How to Add Facebook’s New “Like” Button to Your Blog
Hot on the heels of Facebook’s announcement that they were blessing the Internet with global “Like” buttons, a request came down from The Powers That Be to add the feature to posts here on Geekosystem. And with all due respect to Facebook, their documentation was terribly unhelpful. Here’s how we did it, and it should work on any halfway-customizable blog:
For those of you who are interested in the inner machinations of our site, we use WordPress for all our content generation and publishing. Every one of our pages is built dynamically from post content in a MySQL database. But if you look, Facebook’s Like button generator wants you to input the URL of the page you’ll be installing the button on. That’s fine and dandy if all you serve is static content, but our site has almost one thousand published stories… Only somebody whose time was worthless would manually go through and generate all those code snippets.
Besides, since our pages are dynamically generated, how would we go about putting this into all our old posts? Manually adding these code snippets to several hundred dynamically-generated pages isn’t just unreasonable, it’s practically insurmountable.
The Facebook documentation doesn’t really go into any detail about what the generated code means, so I took the default sample and hacked on it to figure out what each parameter affected and how to best customize it to our own particular needs.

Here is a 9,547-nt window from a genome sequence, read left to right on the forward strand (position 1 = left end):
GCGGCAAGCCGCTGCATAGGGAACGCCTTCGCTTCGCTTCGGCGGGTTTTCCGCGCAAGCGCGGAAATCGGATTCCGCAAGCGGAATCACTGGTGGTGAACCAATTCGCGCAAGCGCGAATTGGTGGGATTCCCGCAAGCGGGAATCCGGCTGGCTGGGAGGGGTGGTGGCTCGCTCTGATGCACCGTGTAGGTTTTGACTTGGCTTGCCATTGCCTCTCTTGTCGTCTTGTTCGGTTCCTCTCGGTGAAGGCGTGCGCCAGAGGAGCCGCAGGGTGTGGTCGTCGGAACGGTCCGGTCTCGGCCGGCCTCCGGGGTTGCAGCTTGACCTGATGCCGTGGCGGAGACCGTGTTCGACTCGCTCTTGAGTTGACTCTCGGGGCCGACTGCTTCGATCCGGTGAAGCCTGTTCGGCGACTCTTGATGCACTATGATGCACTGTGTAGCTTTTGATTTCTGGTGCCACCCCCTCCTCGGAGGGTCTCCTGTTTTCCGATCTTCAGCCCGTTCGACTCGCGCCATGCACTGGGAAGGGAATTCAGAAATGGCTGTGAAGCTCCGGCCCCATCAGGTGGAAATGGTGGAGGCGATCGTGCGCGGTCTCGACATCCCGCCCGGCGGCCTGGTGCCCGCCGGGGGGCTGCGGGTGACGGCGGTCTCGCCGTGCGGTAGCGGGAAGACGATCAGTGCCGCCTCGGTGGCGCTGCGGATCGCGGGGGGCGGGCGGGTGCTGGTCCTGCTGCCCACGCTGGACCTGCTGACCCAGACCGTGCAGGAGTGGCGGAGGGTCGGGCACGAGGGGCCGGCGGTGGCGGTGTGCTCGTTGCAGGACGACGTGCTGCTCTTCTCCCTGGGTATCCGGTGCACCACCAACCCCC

If you look at the default code that the generator outputs, it looks like this:
<iframe src="http://www.facebook.com/plugins/like.php?href=http%3A%2F%2Fdevelopers.facebook.com%2F&layout=standard&show-faces=true&width=450&action=like&font=arial&colorscheme=light" scrolling="no" frameborder="0" allowTransparency="true" style="border:none; overflow:hidden; width:450px; height:px"></iframe>
So, in essence, the entire widget lives inside an iframe, whose content is generated entirely by Facebook’s servers. If you parse through and de-percent-encode the actual URL, you’ll find it makes an HTTP GET request to
http://www.facebook.com/plugins/like.php with the following parameters:
href = http://developers.facebook.com/ layout = standard show-faces = true width = 450 action = like font = arial colorscheme = light
Look familiar? Those are all the same options that you can set with Facebook’s generator, albeit expressed much more densely.
layout can be
show-faces is a boolean that corresponds to the “show faces” checkbox, etc. I thought there was a fun opportunity to play with the
action parameter (the “verb to display” option — either ‘like’ or ‘recommend’)… I tried to change it to ‘embiggen‘, but Facebook defaulted it back to ‘like’. Killjoys…
The golden option is
href. That’s the URL that Facebook uses to determine what exactly this user is actually liking. If we could just automatically set that to the URL of the currently-displaying page, all our troubles would be a thing of the past.
Oh, wait. We can.
/like.php?href=<?php echo rawurlencode(get_permalink()); ?>& …
That tiny piece of PHP/WordPress magic grabs the permalink URL of the current post, percent-encodes all the special characters, and dynamically inserts the result into the code that Facebook gave us. Using that technique in our global site template files, we were able to instantly add the Like button to every post on the site, as well as any future posts that we make, in one step.
This technique should work on practically every WordPress site out there, on both posts and pages. In fact, if your CMS has any equivalent function to
get_permalink(), you could adapt it to work virtually anywhere.
So that’s how we did it. What about you?
Update: In a “eureka” moment, an even more universal method was discovered. This updated snippet will work inside any PHP script, WordPress or otherwise:
<?php echo rawurlencode('http://' . $_SERVER['HTTP_HOST'] . $_SERVER['REQUEST_URI']); ?> …
(title image via Fast Company)